No … that can’t be Camilla! And what’s Sven up to? In Alison Jackson’s work your wildest fantasies about the famous come true, says Waldemar Januszczak
Do you think Prince Charles ever paints Camilla Parker Bowles, naked? I do. The Prince’s well-recorded enthusiasm for watercolours and his fierce faith in his own aesthetic judgment — expressed so noisily in his great 100 Yawns war against modern architecture — mark the prince out, to my eyes, as a man who seeks to get down to things, artistically. Such a man is unlikely to shy away from encounters with the naked truth. Thus, historians of the future, combing their way through the Windsor archives, may, indeed, one day come across a princely stash of royal recordings of Camilla in the buff.
But when it comes to knowing what’s really going on behind the closed doors of our public figures, why should posterity have all the fun? And perhaps we do already recognise — this is a big, time-scrambling idea here — some of the things about our deeper selves that are still to be discovered. Sure, the future will have all the banal facts at its disposal. But we already have something more valuable and, occasionally, funnier than that. We already have Alison Jackson.
Jackson is an identity-raider: the ultimate impressionist. Weak approximations of her, the Bremners and the McGowans, turn up on the telly making feeble attempts to pass themselves off as a vicarish Tony Blair, or a thick and high-pitched David Beckham. But Jackson herself never makes the mistake of thinking she can be exactly like lots of other, different people. Instead, she employs lookalikes whom she styles and photographs in ways that make their resemblances uncanny. She then pushes these perfectly styled doppelgängers past the security gates, past the privacy guards, past the broad outlines of the received image and deep into the celebrity’s intimacy zone, where great mischief can be and is caused. I admire what Jackson does so much that I’ve made a feeble attempt to bask in the outer reaches of her glory by writing a short foreword to a new collection of her hard-core photo- clonings that’s heading your way.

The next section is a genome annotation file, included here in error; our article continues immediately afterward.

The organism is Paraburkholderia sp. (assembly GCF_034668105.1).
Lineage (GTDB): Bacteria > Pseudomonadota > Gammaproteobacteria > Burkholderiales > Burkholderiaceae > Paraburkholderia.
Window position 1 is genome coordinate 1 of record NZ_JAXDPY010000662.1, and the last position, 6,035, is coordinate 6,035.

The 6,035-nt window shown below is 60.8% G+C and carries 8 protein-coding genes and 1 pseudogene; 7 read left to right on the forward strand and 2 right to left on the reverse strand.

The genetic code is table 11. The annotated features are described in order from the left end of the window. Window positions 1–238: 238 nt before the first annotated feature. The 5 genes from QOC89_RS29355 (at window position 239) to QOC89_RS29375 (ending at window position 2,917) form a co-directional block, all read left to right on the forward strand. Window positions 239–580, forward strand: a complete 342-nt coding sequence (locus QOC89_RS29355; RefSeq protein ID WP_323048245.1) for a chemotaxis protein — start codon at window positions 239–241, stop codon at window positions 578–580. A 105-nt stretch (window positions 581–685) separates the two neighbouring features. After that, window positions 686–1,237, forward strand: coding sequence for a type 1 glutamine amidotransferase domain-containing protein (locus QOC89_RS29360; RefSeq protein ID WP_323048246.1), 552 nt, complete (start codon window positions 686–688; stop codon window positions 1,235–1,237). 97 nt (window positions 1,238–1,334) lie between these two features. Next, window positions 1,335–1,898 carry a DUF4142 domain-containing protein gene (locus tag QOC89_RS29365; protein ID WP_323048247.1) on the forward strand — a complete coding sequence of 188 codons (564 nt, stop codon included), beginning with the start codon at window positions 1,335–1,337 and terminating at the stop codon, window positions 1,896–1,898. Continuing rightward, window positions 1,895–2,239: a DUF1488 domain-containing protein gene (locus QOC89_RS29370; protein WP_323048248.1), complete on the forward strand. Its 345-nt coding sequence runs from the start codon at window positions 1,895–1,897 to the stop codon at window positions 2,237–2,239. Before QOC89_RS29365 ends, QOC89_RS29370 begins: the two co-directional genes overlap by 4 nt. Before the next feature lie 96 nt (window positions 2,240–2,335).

Certainly, the picture of Charles painting Camilla undressed as Eve filled my heart with joy and my mouth with giggles when I first saw it. It’s one of Jackson’s more camp images. And one, therefore, that leaves a gap in your acceptance of it through which mistrust can merrily creep. It’s convincing, but simultaneously phoney. Jackson knows that we know it’s a setup. But this cannot be said of her best-known and, in the end, her most historically spooky image: the utterly extraordinary Snowdon-esque portrait of Princess Di and Dodi al-Fayed, with their baby.
I originally encountered this transgressive steal from the royal photo album that never was when Diana’s death was still reasonably fresh in our minds, and found it so utterly convincing that the picture seemed to me to have entered into the realms of voodoo.